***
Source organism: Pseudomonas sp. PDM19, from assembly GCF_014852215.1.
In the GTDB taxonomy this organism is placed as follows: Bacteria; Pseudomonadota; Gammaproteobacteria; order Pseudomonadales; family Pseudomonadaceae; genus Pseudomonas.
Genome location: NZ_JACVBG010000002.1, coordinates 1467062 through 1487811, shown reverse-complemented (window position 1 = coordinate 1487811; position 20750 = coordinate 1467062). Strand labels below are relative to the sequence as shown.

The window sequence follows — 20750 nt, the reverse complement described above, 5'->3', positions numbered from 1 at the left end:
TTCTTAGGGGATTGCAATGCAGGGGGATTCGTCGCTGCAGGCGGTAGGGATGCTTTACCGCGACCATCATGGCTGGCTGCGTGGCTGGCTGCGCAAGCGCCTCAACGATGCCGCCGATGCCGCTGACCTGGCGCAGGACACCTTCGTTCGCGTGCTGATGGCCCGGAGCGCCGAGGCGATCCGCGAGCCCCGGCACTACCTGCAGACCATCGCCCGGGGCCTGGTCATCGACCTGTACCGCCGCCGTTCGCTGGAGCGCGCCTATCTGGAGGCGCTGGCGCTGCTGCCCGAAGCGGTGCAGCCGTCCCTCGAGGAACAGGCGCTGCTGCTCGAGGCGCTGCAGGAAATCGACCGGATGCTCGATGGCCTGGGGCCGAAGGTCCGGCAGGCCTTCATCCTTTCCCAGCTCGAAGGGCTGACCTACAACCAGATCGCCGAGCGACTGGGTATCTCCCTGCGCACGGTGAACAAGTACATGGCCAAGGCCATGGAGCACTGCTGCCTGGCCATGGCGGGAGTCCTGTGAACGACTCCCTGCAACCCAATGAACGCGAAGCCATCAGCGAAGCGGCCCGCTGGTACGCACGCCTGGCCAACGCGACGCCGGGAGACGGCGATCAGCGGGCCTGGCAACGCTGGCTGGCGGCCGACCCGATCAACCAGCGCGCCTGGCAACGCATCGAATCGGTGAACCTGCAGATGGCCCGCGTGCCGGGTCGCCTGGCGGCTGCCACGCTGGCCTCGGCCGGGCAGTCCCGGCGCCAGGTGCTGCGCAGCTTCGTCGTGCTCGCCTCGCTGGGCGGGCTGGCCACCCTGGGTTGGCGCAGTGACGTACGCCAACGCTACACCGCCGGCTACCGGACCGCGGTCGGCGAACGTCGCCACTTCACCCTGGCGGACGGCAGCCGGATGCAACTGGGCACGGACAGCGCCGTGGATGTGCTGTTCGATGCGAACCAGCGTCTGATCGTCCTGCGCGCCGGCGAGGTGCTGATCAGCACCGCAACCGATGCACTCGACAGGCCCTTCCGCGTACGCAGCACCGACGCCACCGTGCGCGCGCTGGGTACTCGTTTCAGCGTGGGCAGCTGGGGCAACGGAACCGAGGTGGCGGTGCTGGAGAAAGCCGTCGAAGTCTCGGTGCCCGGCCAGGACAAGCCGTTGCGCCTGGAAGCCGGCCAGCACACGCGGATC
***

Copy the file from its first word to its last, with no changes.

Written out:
Source organism: Pseudomonas sp. PDM19, from assembly GCF_014852215.1.
In the GTDB taxonomy this organism is placed as follows: Bacteria; Pseudomonadota; Gammaproteobacteria; order Pseudomonadales; family Pseudomonadaceae; genus Pseudomonas.
Genome location: NZ_JACVBG010000002.1, coordinates 1467062 through 1487811, shown reverse-complemented (window position 1 = coordinate 1487811; position 20750 = coordinate 1467062). Strand labels below are relative to the sequence as shown.

The window sequence follows — 20750 nt, the reverse complement described above, 5'->3', positions numbered from 1 at the left end:
TTCTTAGGGGATTGCAATGCAGGGGGATTCGTCGCTGCAGGCGGTAGGGATGCTTTACCGCGACCATCATGGCTGGCTGCGTGGCTGGCTGCGCAAGCGCCTCAACGATGCCGCCGATGCCGCTGACCTGGCGCAGGACACCTTCGTTCGCGTGCTGATGGCCCGGAGCGCCGAGGCGATCCGCGAGCCCCGGCACTACCTGCAGACCATCGCCCGGGGCCTGGTCATCGACCTGTACCGCCGCCGTTCGCTGGAGCGCGCCTATCTGGAGGCGCTGGCGCTGCTGCCCGAAGCGGTGCAGCCGTCCCTCGAGGAACAGGCGCTGCTGCTCGAGGCGCTGCAGGAAATCGACCGGATGCTCGATGGCCTGGGGCCGAAGGTCCGGCAGGCCTTCATCCTTTCCCAGCTCGAAGGGCTGACCTACAACCAGATCGCCGAGCGACTGGGTATCTCCCTGCGCACGGTGAACAAGTACATGGCCAAGGCCATGGAGCACTGCTGCCTGGCCATGGCGGGAGTCCTGTGAACGACTCCCTGCAACCCAATGAACGCGAAGCCATCAGCGAAGCGGCCCGCTGGTACGCACGCCTGGCCAACGCGACGCCGGGAGACGGCGATCAGCGGGCCTGGCAACGCTGGCTGGCGGCCGACCCGATCAACCAGCGCGCCTGGCAACGCATCGAATCGGTGAACCTGCAGATGGCCCGCGTGCCGGGTCGCCTGGCGGCTGCCACGCTGGCCTCGGCCGGGCAGTCCCGGCGCCAGGTGCTGCGCAGCTTCGTCGTGCTCGCCTCGCTGGGCGGGCTGGCCACCCTGGGTTGGCGCAGTGACGTACGCCAACGCTACACCGCCGGCTACCGGACCGCGGTCGGCGAACGTCGCCACTTCACCCTGGCGGACGGCAGCCGGATGCAACTGGGCACGGACAGCGCCGTGGATGTGCTGTTCGATGCGAACCAGCGTCTGATCGTCCTGCGCGCCGGCGAGGTGCTGATCAGCACCGCAACCGATGCACTCGACAGGCCCTTCCGCGTACGCAGCACCGACGCCACCGTGCGCGCGCTGGGTACTCGTTTCAGCGTGGGCAGCTGGGGCAACGGAACCGAGGTGGCGGTGCTGGAGAAAGCCGTCGAAGTCTCGGTGCCCGGCCAGGACAAGCCGTTGCGCCTGGAAGCCGGCCAGCACACGCGGATC